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Reports on Current Excavations - ASOR Affiliated

Session Chair: Jack Green, Corning Museum of Glass

Description: This session is for projects with ASOR/CAP affiliation.

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Reports on Current Excavations - Non-ASOR Affiliated

Session Chair: Robert Homsher, Harvard University

Description: This session is for projects without ASOR/CAP affiliation.

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Technology in Archaeology: Recent work in the Archaeological Sciences

Session Chairs: Andrew Koh, Brandeis University

Description: This session welcomes papers that examine the issue of technology in archaeology.

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Theoretical and Anthropological Approaches to the Near East

Session Chairs: Leann Pace, Wake Forest University; Emily Miller Bonney, California State University Fullerton

Description: This session welcomes papers that deal explicitly with theoretical and anthropological approaches to ancient Near Eastern and east Mediterranean art and archaeology.

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Member-Organized Sessions

Altered States: Alternative Trajectories to Complexity in the Ancient Middle East

Session Chair: Geoff Emberling, Kelsey Museum, University of Michigan

Description: Our understandings of the forms and development of ancient polities in the Middle East are still fundamentally predicated on Egypt and Mesopotamia, the states that VG Childe emphasized in his early work in the 1930s that were given new primacy as “primary states” in the New Archaeology.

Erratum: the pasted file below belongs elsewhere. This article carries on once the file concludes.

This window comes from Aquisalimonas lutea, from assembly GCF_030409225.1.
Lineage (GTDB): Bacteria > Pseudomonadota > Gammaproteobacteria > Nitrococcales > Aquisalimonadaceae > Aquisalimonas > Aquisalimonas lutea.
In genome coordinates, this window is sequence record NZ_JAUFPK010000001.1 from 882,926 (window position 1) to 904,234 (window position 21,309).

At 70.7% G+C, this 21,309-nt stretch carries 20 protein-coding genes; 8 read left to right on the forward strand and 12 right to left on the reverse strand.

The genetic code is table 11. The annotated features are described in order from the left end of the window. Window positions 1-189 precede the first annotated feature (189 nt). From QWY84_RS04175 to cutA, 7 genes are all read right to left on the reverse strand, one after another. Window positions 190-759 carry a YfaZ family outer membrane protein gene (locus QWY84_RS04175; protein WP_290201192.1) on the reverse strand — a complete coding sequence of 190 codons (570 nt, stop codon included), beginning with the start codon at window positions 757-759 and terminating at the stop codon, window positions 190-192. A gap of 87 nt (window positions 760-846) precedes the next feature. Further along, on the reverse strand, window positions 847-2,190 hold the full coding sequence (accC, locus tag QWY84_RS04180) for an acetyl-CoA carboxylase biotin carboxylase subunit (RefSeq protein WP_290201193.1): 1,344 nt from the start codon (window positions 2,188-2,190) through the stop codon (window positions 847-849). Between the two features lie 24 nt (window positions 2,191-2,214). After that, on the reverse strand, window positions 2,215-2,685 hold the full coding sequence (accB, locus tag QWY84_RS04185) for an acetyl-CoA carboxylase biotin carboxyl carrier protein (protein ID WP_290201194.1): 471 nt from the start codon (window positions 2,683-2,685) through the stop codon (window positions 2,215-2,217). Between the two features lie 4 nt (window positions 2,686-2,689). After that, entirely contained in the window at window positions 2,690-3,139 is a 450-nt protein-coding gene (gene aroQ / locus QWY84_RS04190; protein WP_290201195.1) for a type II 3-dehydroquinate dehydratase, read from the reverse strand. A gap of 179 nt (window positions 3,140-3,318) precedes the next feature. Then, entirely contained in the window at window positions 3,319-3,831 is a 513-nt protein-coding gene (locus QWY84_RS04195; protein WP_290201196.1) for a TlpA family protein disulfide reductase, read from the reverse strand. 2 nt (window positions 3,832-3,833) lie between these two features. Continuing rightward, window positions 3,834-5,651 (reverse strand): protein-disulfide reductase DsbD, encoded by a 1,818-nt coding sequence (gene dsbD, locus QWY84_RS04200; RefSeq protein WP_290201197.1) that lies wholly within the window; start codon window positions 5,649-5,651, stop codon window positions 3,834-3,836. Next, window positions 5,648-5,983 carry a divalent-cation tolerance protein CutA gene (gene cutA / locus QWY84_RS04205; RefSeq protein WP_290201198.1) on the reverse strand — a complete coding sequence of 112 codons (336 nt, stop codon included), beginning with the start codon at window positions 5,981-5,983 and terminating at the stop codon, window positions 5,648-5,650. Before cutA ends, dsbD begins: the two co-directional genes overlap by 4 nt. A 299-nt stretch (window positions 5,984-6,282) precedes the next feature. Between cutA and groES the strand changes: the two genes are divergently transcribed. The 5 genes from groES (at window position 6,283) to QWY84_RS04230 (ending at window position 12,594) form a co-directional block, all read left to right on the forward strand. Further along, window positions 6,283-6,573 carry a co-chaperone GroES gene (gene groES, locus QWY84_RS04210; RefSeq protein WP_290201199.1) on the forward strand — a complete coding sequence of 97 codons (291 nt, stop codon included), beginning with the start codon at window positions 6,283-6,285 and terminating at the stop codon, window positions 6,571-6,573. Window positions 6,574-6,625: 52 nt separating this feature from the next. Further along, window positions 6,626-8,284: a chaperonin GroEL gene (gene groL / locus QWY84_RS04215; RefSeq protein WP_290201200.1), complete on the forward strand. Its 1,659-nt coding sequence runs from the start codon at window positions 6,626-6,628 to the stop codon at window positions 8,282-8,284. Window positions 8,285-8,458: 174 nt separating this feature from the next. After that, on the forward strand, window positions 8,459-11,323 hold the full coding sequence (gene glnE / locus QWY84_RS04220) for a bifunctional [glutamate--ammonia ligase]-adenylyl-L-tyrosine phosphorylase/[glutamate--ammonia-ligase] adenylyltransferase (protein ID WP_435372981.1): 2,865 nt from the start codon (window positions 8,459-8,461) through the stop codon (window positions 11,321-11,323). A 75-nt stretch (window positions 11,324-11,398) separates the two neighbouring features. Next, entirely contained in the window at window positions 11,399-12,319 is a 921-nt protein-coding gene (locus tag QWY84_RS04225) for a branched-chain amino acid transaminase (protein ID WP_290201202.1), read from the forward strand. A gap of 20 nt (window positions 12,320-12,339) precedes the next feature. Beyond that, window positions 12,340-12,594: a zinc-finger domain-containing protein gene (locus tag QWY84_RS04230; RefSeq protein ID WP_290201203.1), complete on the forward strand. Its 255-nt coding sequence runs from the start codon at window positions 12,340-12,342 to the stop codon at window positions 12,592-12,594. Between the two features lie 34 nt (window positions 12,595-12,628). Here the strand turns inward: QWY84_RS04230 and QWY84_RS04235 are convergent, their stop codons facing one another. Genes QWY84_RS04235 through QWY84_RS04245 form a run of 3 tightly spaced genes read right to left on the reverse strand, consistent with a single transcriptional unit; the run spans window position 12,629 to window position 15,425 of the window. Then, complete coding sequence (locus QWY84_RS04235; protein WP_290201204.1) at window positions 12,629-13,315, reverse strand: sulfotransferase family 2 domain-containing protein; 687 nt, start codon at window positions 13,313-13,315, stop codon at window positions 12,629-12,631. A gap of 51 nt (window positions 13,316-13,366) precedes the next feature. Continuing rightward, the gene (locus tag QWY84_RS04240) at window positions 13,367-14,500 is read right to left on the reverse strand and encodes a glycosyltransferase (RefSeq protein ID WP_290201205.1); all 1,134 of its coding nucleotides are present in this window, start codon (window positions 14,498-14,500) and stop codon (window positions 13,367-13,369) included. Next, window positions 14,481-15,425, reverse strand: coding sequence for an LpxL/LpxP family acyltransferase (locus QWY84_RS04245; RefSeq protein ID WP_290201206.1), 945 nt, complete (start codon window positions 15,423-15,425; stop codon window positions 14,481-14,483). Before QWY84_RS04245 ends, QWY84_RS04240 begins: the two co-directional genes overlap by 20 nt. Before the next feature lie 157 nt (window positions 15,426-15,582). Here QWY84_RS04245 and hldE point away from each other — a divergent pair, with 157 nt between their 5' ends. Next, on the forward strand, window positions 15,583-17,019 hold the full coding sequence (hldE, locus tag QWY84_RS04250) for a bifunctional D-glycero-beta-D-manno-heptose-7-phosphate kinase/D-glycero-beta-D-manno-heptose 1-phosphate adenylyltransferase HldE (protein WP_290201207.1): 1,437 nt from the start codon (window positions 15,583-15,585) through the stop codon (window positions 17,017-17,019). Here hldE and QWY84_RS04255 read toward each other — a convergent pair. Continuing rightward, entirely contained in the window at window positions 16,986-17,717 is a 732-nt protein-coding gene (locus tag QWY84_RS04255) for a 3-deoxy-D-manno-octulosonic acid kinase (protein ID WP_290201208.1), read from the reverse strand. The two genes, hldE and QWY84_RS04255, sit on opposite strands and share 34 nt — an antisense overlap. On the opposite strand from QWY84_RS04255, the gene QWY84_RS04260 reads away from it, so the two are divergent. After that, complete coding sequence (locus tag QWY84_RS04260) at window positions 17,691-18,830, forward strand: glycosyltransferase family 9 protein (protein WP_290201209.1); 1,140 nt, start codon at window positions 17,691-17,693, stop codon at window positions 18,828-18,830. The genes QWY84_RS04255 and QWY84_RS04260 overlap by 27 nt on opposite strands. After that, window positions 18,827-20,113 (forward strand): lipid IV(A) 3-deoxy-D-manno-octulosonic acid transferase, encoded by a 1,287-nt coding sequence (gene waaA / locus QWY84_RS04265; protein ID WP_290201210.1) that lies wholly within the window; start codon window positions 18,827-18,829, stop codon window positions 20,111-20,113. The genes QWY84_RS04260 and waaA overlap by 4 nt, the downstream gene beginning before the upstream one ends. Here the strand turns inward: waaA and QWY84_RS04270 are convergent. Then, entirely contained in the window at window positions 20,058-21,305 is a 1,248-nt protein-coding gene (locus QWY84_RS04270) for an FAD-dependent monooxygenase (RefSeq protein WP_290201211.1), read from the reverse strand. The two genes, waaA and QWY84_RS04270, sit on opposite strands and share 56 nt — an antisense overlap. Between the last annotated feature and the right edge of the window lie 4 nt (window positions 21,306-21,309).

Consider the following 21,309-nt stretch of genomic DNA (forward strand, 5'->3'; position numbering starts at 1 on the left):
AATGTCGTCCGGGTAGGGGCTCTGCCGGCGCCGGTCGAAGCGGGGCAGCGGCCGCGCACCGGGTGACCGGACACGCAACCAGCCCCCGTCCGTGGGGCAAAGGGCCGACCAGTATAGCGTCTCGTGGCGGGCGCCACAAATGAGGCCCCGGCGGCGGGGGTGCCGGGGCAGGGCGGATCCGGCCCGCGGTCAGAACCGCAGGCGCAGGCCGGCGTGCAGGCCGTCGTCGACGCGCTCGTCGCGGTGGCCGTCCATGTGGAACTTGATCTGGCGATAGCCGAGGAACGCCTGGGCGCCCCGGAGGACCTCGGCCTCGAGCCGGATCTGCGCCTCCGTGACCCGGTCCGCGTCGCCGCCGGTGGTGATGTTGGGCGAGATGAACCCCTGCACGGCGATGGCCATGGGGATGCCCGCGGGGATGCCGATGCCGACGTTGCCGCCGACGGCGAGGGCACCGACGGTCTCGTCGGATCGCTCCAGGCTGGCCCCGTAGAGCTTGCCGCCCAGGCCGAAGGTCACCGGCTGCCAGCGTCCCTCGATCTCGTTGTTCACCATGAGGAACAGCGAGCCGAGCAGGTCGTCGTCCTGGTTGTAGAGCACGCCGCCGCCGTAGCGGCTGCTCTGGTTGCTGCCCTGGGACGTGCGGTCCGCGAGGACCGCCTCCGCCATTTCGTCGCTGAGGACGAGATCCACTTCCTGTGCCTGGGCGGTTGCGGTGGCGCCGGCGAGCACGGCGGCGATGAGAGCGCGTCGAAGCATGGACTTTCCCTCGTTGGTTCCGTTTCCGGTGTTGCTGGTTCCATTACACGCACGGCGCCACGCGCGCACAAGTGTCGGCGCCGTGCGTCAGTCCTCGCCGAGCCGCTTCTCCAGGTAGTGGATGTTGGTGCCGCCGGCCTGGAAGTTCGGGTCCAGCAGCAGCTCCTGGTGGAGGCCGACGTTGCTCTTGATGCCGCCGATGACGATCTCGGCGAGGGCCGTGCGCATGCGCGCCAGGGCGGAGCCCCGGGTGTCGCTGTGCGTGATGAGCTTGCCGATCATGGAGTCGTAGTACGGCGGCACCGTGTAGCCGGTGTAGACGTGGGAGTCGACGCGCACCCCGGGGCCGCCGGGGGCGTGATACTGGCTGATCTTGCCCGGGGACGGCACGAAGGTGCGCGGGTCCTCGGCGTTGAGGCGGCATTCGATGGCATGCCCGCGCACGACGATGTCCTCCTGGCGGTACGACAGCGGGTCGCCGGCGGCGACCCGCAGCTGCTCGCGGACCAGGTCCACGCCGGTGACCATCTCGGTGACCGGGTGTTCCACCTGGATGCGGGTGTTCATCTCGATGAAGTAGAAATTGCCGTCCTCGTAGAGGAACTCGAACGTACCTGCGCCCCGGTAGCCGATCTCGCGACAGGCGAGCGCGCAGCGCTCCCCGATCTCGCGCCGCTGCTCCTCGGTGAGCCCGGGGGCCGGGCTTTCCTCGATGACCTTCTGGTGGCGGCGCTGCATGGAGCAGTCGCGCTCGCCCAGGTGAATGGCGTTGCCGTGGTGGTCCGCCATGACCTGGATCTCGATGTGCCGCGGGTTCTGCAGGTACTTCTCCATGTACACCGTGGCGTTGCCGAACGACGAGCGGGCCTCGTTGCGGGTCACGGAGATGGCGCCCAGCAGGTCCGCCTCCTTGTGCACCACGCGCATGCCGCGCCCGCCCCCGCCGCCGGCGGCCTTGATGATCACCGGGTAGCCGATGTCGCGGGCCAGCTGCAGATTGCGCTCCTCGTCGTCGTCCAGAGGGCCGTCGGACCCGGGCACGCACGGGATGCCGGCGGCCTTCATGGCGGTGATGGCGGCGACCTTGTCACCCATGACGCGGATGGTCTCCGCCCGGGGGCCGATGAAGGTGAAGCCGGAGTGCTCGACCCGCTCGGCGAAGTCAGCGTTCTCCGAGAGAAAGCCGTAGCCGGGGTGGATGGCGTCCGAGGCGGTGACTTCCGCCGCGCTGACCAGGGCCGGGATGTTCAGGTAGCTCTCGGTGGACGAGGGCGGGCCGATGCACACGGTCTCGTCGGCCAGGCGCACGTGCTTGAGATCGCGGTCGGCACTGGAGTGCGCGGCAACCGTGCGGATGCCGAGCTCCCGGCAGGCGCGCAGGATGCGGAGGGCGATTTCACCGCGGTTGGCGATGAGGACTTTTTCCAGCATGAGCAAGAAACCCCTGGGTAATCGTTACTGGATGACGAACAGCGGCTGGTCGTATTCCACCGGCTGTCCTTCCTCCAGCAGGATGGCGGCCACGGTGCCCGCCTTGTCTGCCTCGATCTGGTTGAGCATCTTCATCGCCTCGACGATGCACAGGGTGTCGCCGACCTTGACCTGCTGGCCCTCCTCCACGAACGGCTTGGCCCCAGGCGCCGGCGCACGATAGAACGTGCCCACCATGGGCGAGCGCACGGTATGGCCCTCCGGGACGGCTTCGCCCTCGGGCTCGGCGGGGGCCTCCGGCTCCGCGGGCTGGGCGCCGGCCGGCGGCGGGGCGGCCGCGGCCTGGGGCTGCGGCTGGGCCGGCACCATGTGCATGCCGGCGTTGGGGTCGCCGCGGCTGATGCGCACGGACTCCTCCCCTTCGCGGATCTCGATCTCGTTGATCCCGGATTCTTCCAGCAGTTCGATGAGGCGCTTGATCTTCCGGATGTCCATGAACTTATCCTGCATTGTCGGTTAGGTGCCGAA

Yet there were a wide variety of political formations in the ancient Middle East that were complex and even state-like, even if they do not conform to Mesopotamian or Egyptian forms of state organization.

This session aims to explore and compare these “altered” states and the historical trajectories of their development. Typically located on the margins of—or in between—Egypt and Mesopotamia, they differed in aspects of subsistence, in settlement and mobility, in economy (particularly in the role of trade), and in the constitution of political authority.

Among the cases to be considered are Elam, polities of the Caucasus, areas of the southern Levant, and Nubia.

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Ambiguity in the Ancient Near East: Mental Constructs, Material Records, and their Interpretations

Session ChairsElizabeth Knott, New York University, The Metropolitan Museum of Art; Lauren McCormick, Syracuse University

Description: Many ancient Near Eastern texts, images and spaces include aspects that evade classification and confound interpretation. Such ambiguities are often attributed to missing information, and are not considered in light of their cultural contexts. More recent trends have shown, however, that ambiguity was a fruitful strategy of signification in the ancient Near East.